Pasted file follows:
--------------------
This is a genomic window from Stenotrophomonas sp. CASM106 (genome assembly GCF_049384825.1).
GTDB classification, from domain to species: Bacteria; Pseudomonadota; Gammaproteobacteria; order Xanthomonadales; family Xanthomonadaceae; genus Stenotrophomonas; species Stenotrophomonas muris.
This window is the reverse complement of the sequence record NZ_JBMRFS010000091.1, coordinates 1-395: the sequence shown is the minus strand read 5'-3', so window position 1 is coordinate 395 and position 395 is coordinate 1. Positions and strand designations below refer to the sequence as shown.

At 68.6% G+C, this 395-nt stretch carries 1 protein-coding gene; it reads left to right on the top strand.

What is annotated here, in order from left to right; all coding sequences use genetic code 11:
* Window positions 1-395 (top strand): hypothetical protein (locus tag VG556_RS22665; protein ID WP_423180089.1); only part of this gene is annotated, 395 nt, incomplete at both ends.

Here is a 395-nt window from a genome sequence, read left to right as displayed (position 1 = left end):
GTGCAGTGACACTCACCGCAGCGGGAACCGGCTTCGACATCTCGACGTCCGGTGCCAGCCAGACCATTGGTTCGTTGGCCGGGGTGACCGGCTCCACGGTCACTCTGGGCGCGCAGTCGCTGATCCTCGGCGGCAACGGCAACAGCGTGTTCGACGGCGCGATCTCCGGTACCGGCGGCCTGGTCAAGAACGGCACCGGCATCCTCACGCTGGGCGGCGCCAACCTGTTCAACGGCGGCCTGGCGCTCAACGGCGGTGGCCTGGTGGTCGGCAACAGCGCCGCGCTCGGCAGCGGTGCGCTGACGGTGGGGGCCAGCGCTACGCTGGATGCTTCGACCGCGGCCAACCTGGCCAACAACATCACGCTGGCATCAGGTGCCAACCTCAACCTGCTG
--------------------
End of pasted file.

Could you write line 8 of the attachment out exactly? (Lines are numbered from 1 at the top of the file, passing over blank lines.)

GTGCAGTGACACTCACCGCAGCGGGAACCGGCTTCGACATCTCGACGTCCGGTGCCAGCCAGACCATTGGTTCGTTGGCCGGGGTGACCGGCTCCACGGTCACTCTGGGCGCGCAGTCGCTGATCCTCGGCGGCAACGGCAACAGCGTGTTCGACGGCGCGATCTCCGGTACCGGCGGCCTGGTCAAGAACGGCACCGGCATCCTCACGCTGGGCGGCGCCAACCTGTTCAACGGCGGCCTGGCGCTCAACGGCGGTGGCCTGGTGGTCGGCAACAGCGCCGCGCTCGGCAGCGGTGCGCTGACGGTGGGGGCCAGCGCTACGCTGGATGCTTCGACCGCGGCCAACCTGGCCAACAACATCACGCTGGCATCAGGTGCCAACCTCAACCTGCTG